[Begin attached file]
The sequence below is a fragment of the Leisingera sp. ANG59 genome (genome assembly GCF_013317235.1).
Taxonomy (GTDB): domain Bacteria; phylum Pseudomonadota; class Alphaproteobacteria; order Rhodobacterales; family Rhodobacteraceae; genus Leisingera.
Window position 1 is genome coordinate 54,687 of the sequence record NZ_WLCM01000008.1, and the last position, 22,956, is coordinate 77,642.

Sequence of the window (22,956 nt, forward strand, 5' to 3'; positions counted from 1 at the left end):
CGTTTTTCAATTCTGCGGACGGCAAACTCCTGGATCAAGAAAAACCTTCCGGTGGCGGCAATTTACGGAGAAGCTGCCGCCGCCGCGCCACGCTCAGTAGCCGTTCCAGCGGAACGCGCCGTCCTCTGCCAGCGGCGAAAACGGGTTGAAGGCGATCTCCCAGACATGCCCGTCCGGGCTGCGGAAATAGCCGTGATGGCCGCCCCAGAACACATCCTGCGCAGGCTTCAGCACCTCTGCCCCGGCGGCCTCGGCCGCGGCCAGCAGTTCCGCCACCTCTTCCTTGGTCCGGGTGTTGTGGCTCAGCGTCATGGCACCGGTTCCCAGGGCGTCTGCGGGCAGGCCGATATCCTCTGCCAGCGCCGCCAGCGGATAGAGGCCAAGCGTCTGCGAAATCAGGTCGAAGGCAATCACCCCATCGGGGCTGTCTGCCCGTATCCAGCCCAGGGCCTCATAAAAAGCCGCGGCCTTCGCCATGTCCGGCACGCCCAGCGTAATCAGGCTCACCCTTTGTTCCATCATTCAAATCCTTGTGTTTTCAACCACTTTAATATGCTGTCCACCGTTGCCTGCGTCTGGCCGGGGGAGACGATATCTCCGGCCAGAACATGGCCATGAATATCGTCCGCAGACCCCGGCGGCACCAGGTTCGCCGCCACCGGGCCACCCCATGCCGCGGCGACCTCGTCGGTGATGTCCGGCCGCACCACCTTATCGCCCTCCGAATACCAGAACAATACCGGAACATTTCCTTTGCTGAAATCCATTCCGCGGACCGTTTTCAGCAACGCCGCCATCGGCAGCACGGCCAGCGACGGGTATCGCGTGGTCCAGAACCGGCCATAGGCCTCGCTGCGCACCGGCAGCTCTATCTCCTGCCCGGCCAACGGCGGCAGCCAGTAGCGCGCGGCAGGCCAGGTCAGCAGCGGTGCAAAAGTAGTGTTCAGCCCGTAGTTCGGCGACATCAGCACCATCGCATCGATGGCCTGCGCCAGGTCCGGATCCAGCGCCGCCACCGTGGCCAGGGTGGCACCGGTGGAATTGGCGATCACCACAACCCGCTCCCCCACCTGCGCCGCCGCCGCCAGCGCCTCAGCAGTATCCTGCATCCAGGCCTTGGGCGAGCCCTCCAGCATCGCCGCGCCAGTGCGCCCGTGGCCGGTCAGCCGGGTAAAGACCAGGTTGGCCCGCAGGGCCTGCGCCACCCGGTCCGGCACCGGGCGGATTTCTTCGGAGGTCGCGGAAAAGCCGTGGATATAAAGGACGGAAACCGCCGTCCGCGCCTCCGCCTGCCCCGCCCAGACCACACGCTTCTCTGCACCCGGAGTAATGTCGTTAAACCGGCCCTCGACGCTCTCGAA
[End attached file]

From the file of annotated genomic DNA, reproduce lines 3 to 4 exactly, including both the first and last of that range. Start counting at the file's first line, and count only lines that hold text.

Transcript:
Window position 1 is genome coordinate 54,687 of the sequence record NZ_WLCM01000008.1, and the last position, 22,956, is coordinate 77,642.

Sequence of the window (22,956 nt, forward strand, 5' to 3'; positions counted from 1 at the left end):